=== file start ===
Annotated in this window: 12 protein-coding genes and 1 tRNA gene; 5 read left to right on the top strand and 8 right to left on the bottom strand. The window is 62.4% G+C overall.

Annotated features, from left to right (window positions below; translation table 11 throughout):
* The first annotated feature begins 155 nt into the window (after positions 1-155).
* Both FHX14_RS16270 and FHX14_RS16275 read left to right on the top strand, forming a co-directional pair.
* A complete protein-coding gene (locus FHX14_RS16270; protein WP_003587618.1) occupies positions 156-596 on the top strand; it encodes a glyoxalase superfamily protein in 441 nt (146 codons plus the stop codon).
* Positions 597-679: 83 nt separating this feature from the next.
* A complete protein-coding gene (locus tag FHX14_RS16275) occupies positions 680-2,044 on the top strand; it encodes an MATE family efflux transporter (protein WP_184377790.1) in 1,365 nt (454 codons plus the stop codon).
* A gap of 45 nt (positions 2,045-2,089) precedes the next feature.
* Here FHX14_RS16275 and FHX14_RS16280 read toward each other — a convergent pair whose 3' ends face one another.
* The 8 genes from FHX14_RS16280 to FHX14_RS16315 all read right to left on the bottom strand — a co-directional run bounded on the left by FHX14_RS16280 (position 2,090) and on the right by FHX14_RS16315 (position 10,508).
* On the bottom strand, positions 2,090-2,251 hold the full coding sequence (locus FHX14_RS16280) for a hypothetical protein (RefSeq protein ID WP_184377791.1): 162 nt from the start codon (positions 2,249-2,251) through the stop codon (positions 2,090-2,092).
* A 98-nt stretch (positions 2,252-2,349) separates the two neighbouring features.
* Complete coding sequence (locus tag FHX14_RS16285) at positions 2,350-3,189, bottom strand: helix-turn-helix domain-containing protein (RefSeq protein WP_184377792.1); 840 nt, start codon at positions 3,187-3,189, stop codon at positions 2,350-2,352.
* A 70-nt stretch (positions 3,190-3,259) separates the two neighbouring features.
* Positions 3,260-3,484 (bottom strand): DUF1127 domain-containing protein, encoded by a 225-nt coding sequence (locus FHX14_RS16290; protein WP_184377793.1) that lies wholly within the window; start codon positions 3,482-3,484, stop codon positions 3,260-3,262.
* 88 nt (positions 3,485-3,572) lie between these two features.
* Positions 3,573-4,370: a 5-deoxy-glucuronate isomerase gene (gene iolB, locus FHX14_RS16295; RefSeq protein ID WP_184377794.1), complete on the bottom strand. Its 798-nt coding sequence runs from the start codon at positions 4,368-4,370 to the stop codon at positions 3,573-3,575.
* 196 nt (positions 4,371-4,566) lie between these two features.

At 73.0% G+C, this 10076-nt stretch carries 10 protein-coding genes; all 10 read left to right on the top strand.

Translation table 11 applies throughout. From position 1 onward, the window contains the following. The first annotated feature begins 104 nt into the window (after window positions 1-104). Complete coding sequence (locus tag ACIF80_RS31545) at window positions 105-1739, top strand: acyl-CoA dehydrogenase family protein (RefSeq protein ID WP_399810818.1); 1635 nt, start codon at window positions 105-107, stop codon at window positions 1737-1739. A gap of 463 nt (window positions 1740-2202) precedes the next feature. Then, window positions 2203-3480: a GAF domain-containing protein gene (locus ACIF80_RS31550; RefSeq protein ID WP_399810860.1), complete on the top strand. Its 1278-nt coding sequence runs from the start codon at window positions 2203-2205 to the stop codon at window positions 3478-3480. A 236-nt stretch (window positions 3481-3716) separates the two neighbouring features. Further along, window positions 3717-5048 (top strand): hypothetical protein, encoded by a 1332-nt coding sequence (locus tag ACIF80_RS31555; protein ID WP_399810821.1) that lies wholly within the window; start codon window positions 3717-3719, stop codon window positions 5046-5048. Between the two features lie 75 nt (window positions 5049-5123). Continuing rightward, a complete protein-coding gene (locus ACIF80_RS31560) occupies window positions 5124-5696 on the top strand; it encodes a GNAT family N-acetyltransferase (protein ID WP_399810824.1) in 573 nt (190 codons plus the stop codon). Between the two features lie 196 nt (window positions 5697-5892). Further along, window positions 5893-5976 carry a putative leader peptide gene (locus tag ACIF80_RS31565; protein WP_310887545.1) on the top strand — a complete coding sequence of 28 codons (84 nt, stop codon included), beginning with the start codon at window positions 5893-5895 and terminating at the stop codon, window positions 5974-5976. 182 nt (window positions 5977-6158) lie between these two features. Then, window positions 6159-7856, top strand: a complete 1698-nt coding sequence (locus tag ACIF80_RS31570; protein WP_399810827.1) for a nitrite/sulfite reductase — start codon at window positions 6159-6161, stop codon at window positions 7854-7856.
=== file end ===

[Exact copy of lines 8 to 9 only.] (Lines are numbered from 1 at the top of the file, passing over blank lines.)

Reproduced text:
* A gap of 45 nt (positions 2,045-2,089) precedes the next feature.
* Here FHX14_RS16275 and FHX14_RS16280 read toward each other — a convergent pair whose 3' ends face one another.